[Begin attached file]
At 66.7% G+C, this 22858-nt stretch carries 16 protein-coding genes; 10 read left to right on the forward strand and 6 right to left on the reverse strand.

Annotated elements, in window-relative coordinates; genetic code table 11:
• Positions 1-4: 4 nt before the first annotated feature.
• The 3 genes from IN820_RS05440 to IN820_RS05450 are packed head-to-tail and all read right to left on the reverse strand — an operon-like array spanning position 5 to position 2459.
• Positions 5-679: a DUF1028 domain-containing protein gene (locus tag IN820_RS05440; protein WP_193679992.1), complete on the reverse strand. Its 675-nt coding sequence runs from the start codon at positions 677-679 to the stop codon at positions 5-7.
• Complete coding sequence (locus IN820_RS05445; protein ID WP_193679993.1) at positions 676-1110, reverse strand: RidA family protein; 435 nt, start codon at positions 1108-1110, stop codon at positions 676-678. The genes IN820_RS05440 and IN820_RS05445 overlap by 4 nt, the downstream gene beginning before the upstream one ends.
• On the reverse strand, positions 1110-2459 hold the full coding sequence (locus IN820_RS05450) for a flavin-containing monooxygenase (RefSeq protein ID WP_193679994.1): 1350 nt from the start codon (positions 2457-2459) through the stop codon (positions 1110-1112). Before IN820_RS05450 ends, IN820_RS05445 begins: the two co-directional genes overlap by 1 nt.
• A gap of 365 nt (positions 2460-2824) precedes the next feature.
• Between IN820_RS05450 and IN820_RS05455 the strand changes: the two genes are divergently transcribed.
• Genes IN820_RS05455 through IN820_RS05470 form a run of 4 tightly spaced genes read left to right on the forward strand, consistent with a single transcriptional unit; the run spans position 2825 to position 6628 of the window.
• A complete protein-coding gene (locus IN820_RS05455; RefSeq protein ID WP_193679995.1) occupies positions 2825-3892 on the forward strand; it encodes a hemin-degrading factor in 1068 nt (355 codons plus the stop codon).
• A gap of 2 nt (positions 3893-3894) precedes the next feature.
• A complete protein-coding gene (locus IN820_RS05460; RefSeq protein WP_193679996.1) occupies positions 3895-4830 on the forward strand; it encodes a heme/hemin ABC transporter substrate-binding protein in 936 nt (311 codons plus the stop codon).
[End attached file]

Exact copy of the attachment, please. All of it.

At 66.7% G+C, this 22858-nt stretch carries 16 protein-coding genes; 10 read left to right on the forward strand and 6 right to left on the reverse strand.

Annotated elements, in window-relative coordinates; genetic code table 11:
• Positions 1-4: 4 nt before the first annotated feature.
• The 3 genes from IN820_RS05440 to IN820_RS05450 are packed head-to-tail and all read right to left on the reverse strand — an operon-like array spanning position 5 to position 2459.
• Positions 5-679: a DUF1028 domain-containing protein gene (locus tag IN820_RS05440; protein WP_193679992.1), complete on the reverse strand. Its 675-nt coding sequence runs from the start codon at positions 677-679 to the stop codon at positions 5-7.
• Complete coding sequence (locus IN820_RS05445; protein ID WP_193679993.1) at positions 676-1110, reverse strand: RidA family protein; 435 nt, start codon at positions 1108-1110, stop codon at positions 676-678. The genes IN820_RS05440 and IN820_RS05445 overlap by 4 nt, the downstream gene beginning before the upstream one ends.
• On the reverse strand, positions 1110-2459 hold the full coding sequence (locus IN820_RS05450) for a flavin-containing monooxygenase (RefSeq protein ID WP_193679994.1): 1350 nt from the start codon (positions 2457-2459) through the stop codon (positions 1110-1112). Before IN820_RS05450 ends, IN820_RS05445 begins: the two co-directional genes overlap by 1 nt.
• A gap of 365 nt (positions 2460-2824) precedes the next feature.
• Between IN820_RS05450 and IN820_RS05455 the strand changes: the two genes are divergently transcribed.
• Genes IN820_RS05455 through IN820_RS05470 form a run of 4 tightly spaced genes read left to right on the forward strand, consistent with a single transcriptional unit; the run spans position 2825 to position 6628 of the window.
• A complete protein-coding gene (locus IN820_RS05455; RefSeq protein ID WP_193679995.1) occupies positions 2825-3892 on the forward strand; it encodes a hemin-degrading factor in 1068 nt (355 codons plus the stop codon).
• A gap of 2 nt (positions 3893-3894) precedes the next feature.
• A complete protein-coding gene (locus IN820_RS05460; RefSeq protein WP_193679996.1) occupies positions 3895-4830 on the forward strand; it encodes a heme/hemin ABC transporter substrate-binding protein in 936 nt (311 codons plus the stop codon).